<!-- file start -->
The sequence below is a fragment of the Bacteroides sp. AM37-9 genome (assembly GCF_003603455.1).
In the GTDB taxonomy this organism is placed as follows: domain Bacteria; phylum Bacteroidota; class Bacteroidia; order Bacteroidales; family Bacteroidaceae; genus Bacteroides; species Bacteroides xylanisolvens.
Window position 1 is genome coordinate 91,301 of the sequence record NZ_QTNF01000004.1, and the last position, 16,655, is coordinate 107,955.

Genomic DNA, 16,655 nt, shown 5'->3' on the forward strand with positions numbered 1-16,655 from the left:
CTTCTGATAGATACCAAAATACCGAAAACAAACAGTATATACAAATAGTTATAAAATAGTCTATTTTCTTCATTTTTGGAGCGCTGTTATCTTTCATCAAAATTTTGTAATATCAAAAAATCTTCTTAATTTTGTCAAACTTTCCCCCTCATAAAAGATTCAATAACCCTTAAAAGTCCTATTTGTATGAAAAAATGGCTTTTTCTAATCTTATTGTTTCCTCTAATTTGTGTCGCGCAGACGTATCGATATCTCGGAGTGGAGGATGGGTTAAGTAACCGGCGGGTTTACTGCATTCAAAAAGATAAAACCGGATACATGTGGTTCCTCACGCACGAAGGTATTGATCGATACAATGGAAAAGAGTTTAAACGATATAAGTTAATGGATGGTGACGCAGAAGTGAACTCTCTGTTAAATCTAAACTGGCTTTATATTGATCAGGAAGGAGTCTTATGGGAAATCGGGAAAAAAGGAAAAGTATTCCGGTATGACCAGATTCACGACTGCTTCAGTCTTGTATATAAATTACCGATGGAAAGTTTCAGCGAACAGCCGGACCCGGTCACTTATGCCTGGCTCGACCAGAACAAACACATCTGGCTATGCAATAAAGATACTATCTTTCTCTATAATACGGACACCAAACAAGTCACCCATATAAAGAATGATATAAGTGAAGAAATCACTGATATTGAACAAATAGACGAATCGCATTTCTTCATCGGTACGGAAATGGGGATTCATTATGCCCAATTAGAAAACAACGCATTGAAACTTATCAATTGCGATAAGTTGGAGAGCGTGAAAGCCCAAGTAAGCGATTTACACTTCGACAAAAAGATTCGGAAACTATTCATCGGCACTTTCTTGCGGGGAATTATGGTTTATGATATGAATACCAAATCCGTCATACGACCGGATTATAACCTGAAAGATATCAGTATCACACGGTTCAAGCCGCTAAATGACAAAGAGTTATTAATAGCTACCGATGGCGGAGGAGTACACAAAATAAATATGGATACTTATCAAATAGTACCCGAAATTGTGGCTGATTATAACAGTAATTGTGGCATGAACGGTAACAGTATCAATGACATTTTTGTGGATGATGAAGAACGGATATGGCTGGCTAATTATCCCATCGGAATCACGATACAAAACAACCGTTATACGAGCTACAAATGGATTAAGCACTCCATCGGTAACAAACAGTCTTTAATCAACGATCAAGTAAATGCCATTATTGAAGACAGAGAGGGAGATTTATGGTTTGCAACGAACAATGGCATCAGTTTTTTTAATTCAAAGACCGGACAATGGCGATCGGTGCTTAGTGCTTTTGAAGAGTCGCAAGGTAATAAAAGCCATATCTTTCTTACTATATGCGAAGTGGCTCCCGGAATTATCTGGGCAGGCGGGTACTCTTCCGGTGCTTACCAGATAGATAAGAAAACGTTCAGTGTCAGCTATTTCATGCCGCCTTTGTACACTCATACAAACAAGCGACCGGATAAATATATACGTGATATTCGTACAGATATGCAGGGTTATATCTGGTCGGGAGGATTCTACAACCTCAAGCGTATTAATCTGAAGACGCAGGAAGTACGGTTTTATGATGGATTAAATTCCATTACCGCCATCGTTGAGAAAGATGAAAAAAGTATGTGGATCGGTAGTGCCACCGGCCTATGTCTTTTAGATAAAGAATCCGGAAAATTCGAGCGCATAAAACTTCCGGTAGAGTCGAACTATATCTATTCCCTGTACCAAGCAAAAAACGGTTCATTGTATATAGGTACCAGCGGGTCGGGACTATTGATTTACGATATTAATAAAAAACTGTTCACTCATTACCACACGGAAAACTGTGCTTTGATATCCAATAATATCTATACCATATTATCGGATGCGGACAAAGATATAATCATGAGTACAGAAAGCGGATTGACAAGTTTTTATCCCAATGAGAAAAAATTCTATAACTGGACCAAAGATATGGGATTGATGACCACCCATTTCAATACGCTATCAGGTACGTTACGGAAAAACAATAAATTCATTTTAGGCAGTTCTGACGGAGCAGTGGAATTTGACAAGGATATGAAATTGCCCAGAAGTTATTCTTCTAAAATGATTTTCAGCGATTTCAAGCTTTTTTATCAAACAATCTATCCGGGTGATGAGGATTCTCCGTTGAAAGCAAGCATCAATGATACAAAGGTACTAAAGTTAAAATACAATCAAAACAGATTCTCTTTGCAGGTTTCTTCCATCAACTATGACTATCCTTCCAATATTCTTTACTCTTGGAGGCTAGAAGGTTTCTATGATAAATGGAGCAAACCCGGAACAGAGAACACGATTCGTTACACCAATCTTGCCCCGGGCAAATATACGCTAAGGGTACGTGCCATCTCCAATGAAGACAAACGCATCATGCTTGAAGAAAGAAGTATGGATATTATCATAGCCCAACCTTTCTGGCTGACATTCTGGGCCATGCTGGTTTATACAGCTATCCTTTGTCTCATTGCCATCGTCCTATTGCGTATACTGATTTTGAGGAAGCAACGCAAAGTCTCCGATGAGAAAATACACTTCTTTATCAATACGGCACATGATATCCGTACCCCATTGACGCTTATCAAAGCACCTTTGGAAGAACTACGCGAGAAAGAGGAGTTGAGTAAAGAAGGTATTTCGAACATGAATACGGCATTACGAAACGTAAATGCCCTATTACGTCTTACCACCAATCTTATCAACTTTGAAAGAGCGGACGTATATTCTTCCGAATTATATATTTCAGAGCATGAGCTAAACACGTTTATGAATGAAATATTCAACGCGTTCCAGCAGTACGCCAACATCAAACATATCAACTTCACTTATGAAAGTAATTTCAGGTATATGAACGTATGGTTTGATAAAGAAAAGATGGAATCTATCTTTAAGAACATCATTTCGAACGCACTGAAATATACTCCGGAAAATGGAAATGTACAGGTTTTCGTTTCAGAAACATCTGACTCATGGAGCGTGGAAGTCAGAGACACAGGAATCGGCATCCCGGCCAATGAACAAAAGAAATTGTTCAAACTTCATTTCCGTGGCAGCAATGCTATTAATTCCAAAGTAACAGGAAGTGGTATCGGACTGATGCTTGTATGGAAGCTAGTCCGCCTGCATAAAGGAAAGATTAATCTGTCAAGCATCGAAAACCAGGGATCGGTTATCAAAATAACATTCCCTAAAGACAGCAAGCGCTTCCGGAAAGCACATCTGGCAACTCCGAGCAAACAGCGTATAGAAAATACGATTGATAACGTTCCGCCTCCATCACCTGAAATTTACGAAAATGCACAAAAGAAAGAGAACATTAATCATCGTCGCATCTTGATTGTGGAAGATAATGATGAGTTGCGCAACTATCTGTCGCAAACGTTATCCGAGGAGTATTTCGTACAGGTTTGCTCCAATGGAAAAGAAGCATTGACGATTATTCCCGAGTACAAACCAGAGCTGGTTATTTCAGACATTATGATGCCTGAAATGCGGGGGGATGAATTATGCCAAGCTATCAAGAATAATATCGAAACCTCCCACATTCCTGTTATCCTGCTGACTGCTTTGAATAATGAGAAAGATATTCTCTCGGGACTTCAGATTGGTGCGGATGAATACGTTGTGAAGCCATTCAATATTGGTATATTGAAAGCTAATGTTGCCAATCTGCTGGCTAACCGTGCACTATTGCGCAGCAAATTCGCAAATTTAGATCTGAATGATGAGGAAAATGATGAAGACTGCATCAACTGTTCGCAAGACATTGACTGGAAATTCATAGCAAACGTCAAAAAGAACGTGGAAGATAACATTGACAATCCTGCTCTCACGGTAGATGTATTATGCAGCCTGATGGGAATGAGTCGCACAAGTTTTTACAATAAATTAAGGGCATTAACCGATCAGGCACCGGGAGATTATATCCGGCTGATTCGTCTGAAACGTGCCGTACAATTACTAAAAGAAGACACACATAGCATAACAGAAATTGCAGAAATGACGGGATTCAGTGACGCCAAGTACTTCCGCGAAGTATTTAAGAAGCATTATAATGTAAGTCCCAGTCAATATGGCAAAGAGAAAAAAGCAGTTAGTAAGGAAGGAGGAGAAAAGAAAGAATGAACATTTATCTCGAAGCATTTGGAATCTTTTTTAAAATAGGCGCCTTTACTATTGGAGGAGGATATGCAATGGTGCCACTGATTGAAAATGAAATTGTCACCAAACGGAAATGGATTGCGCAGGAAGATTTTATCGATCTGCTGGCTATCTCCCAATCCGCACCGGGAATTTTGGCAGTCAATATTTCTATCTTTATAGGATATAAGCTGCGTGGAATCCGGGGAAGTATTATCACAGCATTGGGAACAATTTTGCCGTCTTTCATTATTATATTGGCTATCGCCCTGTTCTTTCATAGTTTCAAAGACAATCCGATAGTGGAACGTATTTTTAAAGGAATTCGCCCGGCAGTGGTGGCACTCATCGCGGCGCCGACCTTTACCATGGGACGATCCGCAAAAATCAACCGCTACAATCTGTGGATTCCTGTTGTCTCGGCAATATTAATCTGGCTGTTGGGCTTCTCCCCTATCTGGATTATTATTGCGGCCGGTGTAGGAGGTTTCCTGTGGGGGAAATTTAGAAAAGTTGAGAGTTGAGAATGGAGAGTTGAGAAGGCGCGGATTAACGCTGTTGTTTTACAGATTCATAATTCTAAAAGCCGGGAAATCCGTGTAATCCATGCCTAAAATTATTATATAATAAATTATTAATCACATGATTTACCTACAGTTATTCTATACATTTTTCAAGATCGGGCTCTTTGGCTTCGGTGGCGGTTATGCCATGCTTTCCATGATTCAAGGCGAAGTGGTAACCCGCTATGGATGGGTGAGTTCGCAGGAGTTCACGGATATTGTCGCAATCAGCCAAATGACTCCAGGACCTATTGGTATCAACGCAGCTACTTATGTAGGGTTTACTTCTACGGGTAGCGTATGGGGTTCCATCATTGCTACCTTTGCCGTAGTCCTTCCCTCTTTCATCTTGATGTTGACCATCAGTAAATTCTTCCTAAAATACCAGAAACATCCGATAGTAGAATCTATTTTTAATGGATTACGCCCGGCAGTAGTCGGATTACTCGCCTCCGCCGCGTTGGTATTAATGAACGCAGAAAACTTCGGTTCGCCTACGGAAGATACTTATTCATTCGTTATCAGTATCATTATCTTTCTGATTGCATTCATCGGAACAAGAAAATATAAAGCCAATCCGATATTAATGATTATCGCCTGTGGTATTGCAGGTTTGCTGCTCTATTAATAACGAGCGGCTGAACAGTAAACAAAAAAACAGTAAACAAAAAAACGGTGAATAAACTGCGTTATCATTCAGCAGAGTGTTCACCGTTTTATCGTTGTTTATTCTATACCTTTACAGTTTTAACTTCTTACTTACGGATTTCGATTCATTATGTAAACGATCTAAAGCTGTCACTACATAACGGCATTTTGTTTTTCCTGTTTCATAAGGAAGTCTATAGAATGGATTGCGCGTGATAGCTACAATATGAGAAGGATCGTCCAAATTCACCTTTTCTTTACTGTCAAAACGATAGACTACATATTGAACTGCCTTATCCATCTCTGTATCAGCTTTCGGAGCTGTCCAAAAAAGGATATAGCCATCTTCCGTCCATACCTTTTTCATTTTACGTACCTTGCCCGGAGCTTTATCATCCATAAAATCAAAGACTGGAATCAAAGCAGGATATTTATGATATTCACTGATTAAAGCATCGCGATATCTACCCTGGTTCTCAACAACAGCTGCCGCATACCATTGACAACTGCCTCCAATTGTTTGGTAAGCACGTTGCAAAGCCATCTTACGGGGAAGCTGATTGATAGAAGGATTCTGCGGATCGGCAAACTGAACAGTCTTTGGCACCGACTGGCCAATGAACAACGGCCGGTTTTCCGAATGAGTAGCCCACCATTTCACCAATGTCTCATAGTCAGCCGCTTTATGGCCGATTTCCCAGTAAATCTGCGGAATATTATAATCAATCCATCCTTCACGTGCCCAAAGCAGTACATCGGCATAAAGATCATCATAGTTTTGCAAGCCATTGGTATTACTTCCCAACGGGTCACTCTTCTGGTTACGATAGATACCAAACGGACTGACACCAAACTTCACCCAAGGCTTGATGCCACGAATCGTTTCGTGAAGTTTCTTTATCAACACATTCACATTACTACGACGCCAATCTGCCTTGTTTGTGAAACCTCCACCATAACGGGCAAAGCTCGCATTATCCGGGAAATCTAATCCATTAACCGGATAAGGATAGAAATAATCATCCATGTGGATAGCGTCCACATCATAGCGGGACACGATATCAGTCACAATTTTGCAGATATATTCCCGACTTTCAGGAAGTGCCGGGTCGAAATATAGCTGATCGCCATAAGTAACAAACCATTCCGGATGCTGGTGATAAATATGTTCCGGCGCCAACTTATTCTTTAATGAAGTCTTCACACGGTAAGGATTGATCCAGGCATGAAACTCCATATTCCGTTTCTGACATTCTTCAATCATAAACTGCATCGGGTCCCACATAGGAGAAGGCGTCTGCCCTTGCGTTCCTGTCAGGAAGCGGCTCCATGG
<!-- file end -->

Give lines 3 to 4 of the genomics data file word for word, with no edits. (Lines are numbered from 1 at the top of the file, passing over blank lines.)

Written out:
Window position 1 is genome coordinate 91,301 of the sequence record NZ_QTNF01000004.1, and the last position, 16,655, is coordinate 107,955.

Genomic DNA, 16,655 nt, shown 5'->3' on the forward strand with positions numbered 1-16,655 from the left: